What I’m talking about is if you see — or even hear — what’s taking place around you in the forest? Or are you one who hikes through the woods and only notices the trees and hears the clump-clump-crunch of your own footsteps?

It’s probably true that we humans tend not to see the forest for the trees. Many tend to let their eyes be the guide when the sounds of nature, not the sight, often provide more information about the life around us, most of it hidden or too distant to see.

It’s understandable if you aren’t a hunter or fisherman. You may not have much time in your busy life to slow down and fully appreciate what you have around you.

However, those of us who are in the outdoors a lot notice all the small details of the woodlands and waterways. We hear the breeze in the tree tops, the trickle of water splashing on stones in a spring seep and the faint rapping sound on a dead tree by a woodpecker somewhere in the distance.

You’re not likely to hear or even see the wildlife unless you take time out from whatever you’re doing outdoors and focus on your surroundings. Just sit down on a log or lean back against a tree and sit still for a few minutes. Forget about the hiking, rock climbing or canoeing, etc. and about everyday life as well.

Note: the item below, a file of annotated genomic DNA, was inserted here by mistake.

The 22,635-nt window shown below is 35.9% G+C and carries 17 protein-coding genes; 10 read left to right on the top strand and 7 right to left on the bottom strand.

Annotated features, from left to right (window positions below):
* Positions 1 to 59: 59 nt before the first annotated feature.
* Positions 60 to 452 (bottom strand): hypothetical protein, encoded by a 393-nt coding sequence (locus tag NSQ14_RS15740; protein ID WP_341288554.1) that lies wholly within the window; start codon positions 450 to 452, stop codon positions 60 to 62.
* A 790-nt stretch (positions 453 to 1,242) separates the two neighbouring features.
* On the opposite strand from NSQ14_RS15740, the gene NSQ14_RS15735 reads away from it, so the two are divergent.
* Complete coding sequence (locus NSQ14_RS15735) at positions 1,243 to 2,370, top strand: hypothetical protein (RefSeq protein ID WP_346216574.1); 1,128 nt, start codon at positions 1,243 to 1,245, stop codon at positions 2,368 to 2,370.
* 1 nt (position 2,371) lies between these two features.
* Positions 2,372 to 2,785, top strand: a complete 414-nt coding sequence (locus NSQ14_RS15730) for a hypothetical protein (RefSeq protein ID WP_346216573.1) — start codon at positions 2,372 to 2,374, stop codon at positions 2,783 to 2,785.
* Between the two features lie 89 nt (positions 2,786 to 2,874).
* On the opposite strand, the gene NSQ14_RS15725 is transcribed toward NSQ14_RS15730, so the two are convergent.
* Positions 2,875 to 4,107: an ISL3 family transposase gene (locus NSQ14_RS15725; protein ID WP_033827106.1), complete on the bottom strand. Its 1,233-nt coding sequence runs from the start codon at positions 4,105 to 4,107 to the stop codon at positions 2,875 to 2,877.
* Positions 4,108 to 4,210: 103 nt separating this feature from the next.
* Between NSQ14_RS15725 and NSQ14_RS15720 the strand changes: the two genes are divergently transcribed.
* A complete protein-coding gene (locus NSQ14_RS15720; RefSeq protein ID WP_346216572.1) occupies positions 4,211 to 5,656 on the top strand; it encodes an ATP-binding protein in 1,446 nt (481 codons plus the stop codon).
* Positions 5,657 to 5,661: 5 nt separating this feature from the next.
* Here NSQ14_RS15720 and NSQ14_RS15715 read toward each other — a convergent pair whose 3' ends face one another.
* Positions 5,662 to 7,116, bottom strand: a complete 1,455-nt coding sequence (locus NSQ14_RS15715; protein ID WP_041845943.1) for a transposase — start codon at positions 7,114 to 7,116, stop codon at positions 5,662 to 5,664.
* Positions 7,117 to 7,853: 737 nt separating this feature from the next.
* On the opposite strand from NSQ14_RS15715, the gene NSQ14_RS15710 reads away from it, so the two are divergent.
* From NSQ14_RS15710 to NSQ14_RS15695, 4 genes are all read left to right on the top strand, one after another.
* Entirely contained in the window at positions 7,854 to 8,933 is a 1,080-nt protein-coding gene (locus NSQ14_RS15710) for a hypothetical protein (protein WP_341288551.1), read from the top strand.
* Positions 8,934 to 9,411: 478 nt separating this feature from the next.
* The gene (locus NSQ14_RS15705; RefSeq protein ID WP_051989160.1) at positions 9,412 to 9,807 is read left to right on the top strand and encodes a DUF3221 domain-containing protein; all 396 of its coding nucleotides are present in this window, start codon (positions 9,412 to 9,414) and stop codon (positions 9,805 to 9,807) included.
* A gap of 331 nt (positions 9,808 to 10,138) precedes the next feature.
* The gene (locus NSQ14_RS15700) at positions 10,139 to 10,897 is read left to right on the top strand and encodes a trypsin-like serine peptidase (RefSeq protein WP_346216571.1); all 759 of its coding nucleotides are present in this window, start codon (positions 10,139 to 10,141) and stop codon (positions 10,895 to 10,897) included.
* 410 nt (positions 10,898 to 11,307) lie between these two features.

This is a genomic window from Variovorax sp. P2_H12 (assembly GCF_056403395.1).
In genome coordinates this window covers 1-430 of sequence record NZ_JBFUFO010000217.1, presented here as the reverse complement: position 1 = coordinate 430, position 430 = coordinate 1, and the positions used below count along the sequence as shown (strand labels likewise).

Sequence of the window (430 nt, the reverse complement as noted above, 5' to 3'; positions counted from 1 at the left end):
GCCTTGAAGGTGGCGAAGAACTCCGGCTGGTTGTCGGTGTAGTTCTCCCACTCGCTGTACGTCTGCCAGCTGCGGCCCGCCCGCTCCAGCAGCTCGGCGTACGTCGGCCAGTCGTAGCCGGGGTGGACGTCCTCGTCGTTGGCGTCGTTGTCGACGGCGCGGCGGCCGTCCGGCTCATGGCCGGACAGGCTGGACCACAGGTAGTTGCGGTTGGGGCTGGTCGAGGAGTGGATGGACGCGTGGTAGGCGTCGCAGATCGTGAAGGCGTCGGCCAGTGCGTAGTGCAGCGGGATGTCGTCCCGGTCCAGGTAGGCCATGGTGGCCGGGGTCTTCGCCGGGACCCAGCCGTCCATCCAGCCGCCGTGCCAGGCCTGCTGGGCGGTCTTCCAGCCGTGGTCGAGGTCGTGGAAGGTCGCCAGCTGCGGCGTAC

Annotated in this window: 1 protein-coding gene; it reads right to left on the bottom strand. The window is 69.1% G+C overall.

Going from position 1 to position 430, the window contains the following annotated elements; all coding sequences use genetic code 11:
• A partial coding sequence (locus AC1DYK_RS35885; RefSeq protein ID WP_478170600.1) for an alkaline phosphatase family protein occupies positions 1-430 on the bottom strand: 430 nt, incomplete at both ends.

You’ll soon realize how busy the forest around you is as you sit motionless. Soon the leaves will rustle slightly and either a chipmunk or a woods mouse will scurry by. The hum of insects will probably catch your attention as they buzz about.

Of course, an outing in the forest wouldn’t be complete without the cawing of crows alerting the other denizens of your presence. That will more than likely prompt a response from an owl or turkey that sounds off in response. This is only a sampling of things you’ll notice once you stop and listen.

You soon realize that the forest is constantly moving and seldom silent.

Get out and forget your everyday worries to enjoy the forest symphony that continues day after day, playing day and night. It’s a work in progress that’s worth listening to if you want to set yourself at ease from the rest of the world. Let yourself relax, remain still and quiet, and you’ll find that it’s an ear-opening experience.

David Orlowski is a writer, hunter, fisherman and outdoor enthusiast from Potter County. He is a member of the Pennsylvania Outdoor Writers Association.

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